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What Is Dodol?

Eugene P.
Eugene P.

Dodol is a type of sweet candy that is produced in Southeast Asia. The base of the candy is rice flour and palm sugar that is formed into dense, slightly sticky squares or diamonds. The dodol can be flavored in many ways, but by far the most popular in Southeast Asia is candy flavored with durian fruit. Other flavorings include mango, apple, pineapple, coconut and vanilla bean. The candy is frequently made before certain holidays and celebrations.

The process of making dodol begins by adding rice flour, palm sugar and coconut milk to a pan. The mixture is heated and stirred constantly. After the elements begin to come together and the sugar has been incorporated, flavorings and spices can be added to the liquid and simmered.

Palm sugar is used to make the base for dodol.
Palm sugar is used to make the base for dodol.

The dodol mixture must be stirred constantly while it is simmering. This is because, if the sugary mixture rests for too long over the heat without moving, it will scorch and the texture and flavors will be destroyed. Stirring is an easy task at first but, as the water boils out of the dodol, the liquid starts to become thicker and it eventually reaches a thick, gum-like texture. In the latter stages of the boiling process, the dodol can become so thick that it will carry the pan along with it during attempts to stir, meaning it will take some effort and two hands to keep stirring. The cooking time can last an hour or more, making this a difficult feat for a single person to perform.

Dodol is flavored with durian fruit.
Dodol is flavored with durian fruit.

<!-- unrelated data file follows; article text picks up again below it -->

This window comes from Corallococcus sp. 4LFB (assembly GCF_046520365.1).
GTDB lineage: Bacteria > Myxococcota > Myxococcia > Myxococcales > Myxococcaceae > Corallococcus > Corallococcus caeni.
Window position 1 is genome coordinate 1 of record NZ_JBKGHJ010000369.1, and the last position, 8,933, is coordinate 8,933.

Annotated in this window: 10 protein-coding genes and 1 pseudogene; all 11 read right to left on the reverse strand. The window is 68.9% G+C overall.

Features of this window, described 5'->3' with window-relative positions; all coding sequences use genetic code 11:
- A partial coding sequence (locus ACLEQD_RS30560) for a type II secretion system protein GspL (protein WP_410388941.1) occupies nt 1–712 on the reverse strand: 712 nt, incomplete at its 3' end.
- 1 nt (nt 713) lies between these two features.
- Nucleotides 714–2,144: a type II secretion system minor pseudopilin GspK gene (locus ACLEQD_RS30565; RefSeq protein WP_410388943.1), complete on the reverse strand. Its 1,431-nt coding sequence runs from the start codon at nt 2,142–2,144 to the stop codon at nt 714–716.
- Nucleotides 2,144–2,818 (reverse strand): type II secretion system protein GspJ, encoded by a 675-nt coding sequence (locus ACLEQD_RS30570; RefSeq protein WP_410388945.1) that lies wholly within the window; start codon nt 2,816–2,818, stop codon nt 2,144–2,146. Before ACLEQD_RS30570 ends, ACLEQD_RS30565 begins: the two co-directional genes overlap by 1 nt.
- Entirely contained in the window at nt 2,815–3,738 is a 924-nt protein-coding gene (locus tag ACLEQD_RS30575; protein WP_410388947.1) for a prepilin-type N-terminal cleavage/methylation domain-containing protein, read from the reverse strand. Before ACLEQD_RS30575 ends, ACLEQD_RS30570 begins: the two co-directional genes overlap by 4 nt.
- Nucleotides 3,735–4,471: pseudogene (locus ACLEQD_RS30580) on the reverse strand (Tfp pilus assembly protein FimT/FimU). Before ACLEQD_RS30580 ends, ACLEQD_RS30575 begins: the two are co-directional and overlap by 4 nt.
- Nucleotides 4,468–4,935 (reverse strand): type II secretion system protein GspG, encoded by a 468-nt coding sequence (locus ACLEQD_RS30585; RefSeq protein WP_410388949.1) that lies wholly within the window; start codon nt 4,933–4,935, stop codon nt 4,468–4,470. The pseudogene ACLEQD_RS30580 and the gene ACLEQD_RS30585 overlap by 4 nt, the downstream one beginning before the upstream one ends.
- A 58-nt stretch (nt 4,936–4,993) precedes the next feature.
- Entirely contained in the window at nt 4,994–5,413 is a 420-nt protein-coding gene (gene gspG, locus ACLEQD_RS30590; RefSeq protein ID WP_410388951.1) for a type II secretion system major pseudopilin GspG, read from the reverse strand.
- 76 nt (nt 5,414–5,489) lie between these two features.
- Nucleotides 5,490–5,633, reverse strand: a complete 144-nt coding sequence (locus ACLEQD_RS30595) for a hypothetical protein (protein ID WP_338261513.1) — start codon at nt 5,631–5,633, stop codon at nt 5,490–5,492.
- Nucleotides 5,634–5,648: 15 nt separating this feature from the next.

Some recipes for dodol call for the mixture to be strained partway through the cooking to remove any chunks of fruits, leaves and other flavoring elements. This can be an important step and also will help to aerate the mixture, making it more flexible after it has cooled. Certain ingredients, such as nuts, do not need to be strained out of the candy and are intentionally added to provide some texture.

Once the dodol has cooked long enough that it is separating from the walls of the pan, it is time to pour it out into a vessel to cool. This can be any heat-safe dish but traditionally is banana leaves. The candy is poured out, leveled and allowed to cool completely. Once it has cooled, it is cut into strips, squares or diamond shapes. Although the candy will not be too sticky to the touch, it is chewy and dense when actually eaten.

Discussion Comments


@Letshearit: Just buy it. It's hard to make; it take nine hours or more to cook.


Can anyone give me some hints for making dodol?

I recently came across a recipe and am curious as to how hard it would be to actually get it right at home. Dodol looks easy enough to prepare, and since I am trying to do an Asian themed food night for a dinner party I am having, it seems like a great thing to try out.

Also, if the recipe calls for one kind of fruit, can you easily substitute another? Or is it best to keep the recipe as is?

I would like to make a couple of varieties, but I am not sure whether or not I would mess up the mix.


@Mae82 - It's too bad you didn't enjoy your first try of dodol, it can actually be really delicious if you find a flavor you like. Some people have a bit of trouble getting past the texture, but I find it fun to bite into.

I recommend that you try mango flavored dodol if you ever have the chance. It is a much milder and sweet flavor and is probably closer to the candy in the West. Pineapple dodol also has a great flavor, being sweet and just a bit tart. Another thing you could try is dodol that has nuts in it. I find that the added crunchy texture takes away from the oddness of dodol.


When I was in Malaysia a friend of mine offered my husband and I some dodol. Figuring it would be fun to try out some of the local candy we gave it a shot. I must say, it was a unique experience.

To be honest, I think rice candy is an acquired taste. For myself, I just couldn't enjoy it. Plus, being durian flavored didn't help, the fruit has a very distinctive, strong taste.

It's interesting actually, a lot of hotels have actually banned durians from being brought into them because of the smell. Definitely not something I would try again.

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    • Palm sugar is used to make the base for dodol.
      By: rafcha
      Palm sugar is used to make the base for dodol.
    • Dodol is flavored with durian fruit.
      Dodol is flavored with durian fruit.